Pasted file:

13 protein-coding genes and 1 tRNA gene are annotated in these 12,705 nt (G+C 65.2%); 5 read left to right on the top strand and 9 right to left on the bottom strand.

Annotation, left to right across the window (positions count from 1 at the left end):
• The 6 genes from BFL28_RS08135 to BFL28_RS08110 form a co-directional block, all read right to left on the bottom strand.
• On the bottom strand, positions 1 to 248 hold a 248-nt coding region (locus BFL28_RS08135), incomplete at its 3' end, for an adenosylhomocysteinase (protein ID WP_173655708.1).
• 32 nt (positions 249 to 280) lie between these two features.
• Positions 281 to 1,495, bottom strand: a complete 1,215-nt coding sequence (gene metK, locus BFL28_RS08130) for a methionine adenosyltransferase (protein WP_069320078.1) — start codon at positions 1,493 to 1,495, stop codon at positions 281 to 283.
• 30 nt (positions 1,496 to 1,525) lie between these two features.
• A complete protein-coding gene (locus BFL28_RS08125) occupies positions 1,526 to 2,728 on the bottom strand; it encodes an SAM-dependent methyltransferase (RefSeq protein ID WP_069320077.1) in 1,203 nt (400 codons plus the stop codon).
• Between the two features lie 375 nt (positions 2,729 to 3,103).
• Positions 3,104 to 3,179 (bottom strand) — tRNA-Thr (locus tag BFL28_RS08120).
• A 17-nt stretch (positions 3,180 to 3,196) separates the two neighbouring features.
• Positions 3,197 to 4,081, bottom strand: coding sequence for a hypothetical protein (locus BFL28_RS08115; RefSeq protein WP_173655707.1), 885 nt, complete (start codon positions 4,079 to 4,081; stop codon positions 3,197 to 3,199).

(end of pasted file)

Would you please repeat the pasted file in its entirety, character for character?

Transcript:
13 protein-coding genes and 1 tRNA gene are annotated in these 12,705 nt (G+C 65.2%); 5 read left to right on the top strand and 9 right to left on the bottom strand.

Annotation, left to right across the window (positions count from 1 at the left end):
• The 6 genes from BFL28_RS08135 to BFL28_RS08110 form a co-directional block, all read right to left on the bottom strand.
• On the bottom strand, positions 1 to 248 hold a 248-nt coding region (locus BFL28_RS08135), incomplete at its 3' end, for an adenosylhomocysteinase (protein ID WP_173655708.1).
• 32 nt (positions 249 to 280) lie between these two features.
• Positions 281 to 1,495, bottom strand: a complete 1,215-nt coding sequence (gene metK, locus BFL28_RS08130) for a methionine adenosyltransferase (protein WP_069320078.1) — start codon at positions 1,493 to 1,495, stop codon at positions 281 to 283.
• 30 nt (positions 1,496 to 1,525) lie between these two features.
• A complete protein-coding gene (locus BFL28_RS08125) occupies positions 1,526 to 2,728 on the bottom strand; it encodes an SAM-dependent methyltransferase (RefSeq protein ID WP_069320077.1) in 1,203 nt (400 codons plus the stop codon).
• Between the two features lie 375 nt (positions 2,729 to 3,103).
• Positions 3,104 to 3,179 (bottom strand) — tRNA-Thr (locus tag BFL28_RS08120).
• A 17-nt stretch (positions 3,180 to 3,196) separates the two neighbouring features.
• Positions 3,197 to 4,081, bottom strand: coding sequence for a hypothetical protein (locus BFL28_RS08115; RefSeq protein WP_173655707.1), 885 nt, complete (start codon positions 4,079 to 4,081; stop codon positions 3,197 to 3,199).